December 26, 2005

Beautiful christmas

This Christmas was so silent, so still, and so lonely...

It was beautiful.

No sound but my thoughts, no motion but my mind, no company except myself.

Next year will be different. A lot will change.

But for now I can't thank the Lord enough for the blessings in my life, for the painful lessons, for the people who touched my life.

The coming New Year will surely be filled with sound, dancing, and people -- things I'm not used to, but beautiful nonetheless.

December 25, 2005

Merry Christmas and Happy New Year to all.

December 19, 2005


It takes me ten times the willpower to get out of bed these days, and twice the time to snap into full consciousness. Leaving the warm blanket and moving around the chilly apartment doesn't appeal much to me lately.

But yesterday morning I craved for rice and fried eggs, so half-awake I lumbered to the kitchen, prepared the rice for boiling and heated some corn oil in the frying pan while I look for the eggs.

I found them in the vegetable crisper compartment of the refrigerator. Took two out and, without thinking, cracked one on the edge of the frying pan.

Thack! *sound effect*

The egg was hard as a candy, the edge of the iron pan creating just a tiny crack. At first I thought it was a bad egg, the ones with extra thick sacs which egg dealers consider unfit for selling, but nevertheless edible.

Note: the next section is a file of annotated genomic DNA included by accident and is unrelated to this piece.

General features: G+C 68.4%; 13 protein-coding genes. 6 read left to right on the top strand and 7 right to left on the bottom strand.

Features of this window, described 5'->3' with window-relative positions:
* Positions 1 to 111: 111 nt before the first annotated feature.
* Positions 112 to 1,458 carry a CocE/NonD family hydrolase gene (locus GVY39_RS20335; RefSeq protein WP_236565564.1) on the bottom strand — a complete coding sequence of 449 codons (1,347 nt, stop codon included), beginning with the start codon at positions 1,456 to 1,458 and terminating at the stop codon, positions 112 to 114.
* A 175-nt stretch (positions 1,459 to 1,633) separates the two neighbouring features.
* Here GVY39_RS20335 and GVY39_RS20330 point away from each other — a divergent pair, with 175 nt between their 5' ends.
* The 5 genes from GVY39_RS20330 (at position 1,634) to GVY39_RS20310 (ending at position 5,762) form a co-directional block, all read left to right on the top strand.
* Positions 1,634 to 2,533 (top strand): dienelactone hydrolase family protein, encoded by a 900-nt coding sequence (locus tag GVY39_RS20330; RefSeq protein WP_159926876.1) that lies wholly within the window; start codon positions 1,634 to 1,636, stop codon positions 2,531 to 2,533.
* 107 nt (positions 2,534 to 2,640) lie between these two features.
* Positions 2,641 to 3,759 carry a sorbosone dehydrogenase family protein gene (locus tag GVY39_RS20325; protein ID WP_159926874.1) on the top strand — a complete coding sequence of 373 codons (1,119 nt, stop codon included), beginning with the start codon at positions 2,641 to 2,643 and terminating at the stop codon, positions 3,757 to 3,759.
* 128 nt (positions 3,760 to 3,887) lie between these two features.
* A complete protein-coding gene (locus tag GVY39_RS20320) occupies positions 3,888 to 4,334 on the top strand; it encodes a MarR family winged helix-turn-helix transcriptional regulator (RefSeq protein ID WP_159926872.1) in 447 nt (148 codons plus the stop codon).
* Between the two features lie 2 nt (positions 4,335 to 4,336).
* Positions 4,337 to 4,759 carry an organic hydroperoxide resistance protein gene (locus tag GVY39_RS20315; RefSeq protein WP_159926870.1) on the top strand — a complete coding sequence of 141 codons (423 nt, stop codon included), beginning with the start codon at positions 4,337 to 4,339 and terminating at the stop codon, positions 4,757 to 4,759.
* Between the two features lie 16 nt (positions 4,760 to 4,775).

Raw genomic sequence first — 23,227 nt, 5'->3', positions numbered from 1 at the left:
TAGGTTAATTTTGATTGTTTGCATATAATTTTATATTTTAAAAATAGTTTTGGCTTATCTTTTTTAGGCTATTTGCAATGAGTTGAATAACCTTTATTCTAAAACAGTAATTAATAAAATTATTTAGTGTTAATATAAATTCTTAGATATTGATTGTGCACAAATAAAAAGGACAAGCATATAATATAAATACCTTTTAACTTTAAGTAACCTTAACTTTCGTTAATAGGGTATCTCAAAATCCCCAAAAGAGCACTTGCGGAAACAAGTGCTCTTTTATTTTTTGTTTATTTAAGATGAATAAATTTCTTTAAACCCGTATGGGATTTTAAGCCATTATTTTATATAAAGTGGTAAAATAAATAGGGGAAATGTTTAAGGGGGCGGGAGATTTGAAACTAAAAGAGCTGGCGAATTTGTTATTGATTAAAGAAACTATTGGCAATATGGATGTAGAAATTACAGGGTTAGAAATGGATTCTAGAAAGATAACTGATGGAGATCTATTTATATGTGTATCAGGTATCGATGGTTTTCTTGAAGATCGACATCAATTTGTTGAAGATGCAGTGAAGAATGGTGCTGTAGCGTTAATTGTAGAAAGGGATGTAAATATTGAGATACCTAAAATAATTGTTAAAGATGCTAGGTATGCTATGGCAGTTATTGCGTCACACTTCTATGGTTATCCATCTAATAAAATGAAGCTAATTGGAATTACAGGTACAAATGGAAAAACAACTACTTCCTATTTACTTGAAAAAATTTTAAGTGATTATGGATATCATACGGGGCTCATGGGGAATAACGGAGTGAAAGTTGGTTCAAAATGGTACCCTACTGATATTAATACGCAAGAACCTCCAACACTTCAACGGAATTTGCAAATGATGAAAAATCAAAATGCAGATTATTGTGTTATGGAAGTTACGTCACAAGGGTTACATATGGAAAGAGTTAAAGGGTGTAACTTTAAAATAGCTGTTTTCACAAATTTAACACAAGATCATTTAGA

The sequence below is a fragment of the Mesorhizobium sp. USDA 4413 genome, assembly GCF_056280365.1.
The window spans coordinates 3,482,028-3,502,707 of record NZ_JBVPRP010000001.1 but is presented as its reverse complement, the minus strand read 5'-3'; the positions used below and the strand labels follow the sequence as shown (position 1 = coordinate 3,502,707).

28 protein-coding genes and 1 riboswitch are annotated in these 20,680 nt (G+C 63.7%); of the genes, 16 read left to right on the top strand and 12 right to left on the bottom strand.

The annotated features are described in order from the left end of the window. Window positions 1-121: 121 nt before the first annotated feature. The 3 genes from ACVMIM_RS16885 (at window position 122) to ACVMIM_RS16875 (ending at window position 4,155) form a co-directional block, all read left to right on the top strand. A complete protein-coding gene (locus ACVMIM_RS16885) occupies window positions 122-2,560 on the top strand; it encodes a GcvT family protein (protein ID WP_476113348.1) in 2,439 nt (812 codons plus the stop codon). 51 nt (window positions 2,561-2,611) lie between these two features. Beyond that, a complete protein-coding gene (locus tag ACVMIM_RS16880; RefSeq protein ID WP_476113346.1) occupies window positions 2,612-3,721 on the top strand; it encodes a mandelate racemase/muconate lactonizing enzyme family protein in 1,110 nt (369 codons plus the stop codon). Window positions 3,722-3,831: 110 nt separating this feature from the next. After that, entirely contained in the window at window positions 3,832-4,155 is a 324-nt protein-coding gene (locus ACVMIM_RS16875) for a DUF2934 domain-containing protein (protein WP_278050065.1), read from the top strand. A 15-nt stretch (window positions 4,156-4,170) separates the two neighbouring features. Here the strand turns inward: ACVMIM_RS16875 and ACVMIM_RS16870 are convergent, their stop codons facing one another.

I was not going to give up on that egg, so I pried the shell off until the whole content, albumen and yolk, came off cleanly and fell into the frying pan with a tiny thunk.

It was frozen solid.

We must have accidentaly set the refrigerator to coldest. Almost everything outside the freezer compartment -- butter, drinking water, coke, some energy drinks, leftover gin, and beer (nooooo!) -- were frozen solid.

Got my rice and fried eggs (it was weird rolling them around the frying pan to melt), but it was almost noon when I got my coke.

December 05, 2005

Bad and good

Remember how it felt watching Onyok Velasco lose to the Bulgarian boxer at the 1996 Atlanta Olympics? Bad, right? For days people moaned and groaned about how Onyok's score refused to move despite him landing blow after blow of crisp punches to the Bulgarian's face, about how we were robbed of the gold medal.

Well, I remember.

And I sympathize with some of the athletes and their supporters at the SEA Games because they definitely feel that way right now -- they were robbed of their gold medals.

There's no question about the integrity of results in events that involved objective accuracy such as races, ballgames, and most athletics. But when it comes to subjective scoring, I cringe at the blatant "inaccuracy" in some of the scoring.

Image hosted by Photobucket.comThe wushu Nanchan event is one example.

Joan and I have been watching the wushu competitions whenever we can, and even watched the replays on TV, up to its last day.

We've seen true winners who simply blew the competition away at their first few moves. We've seen tight situations where victories were secured because of a slight wobble here, or a weak shout there. And we've seen athletes ending up in second place despite flawless performances, and the gold going to one who, even to the untrained eye, obviously gave a lesser performance.

But heck, I bet amassing gold is just one of the perks for hosting the Games. I just content and try to assure myself that most of golds we've won are well-deserved.

I do not blame the Thai for suspecting fraud in the scoring system -- some events deserved that comment. Anyway, it will be them under the spotlight come 2007.

Also, maybe PGMA needs yet another diversion to veer our attention from Garci.

Just the same, cheers to all SEAG athletes for a job well done!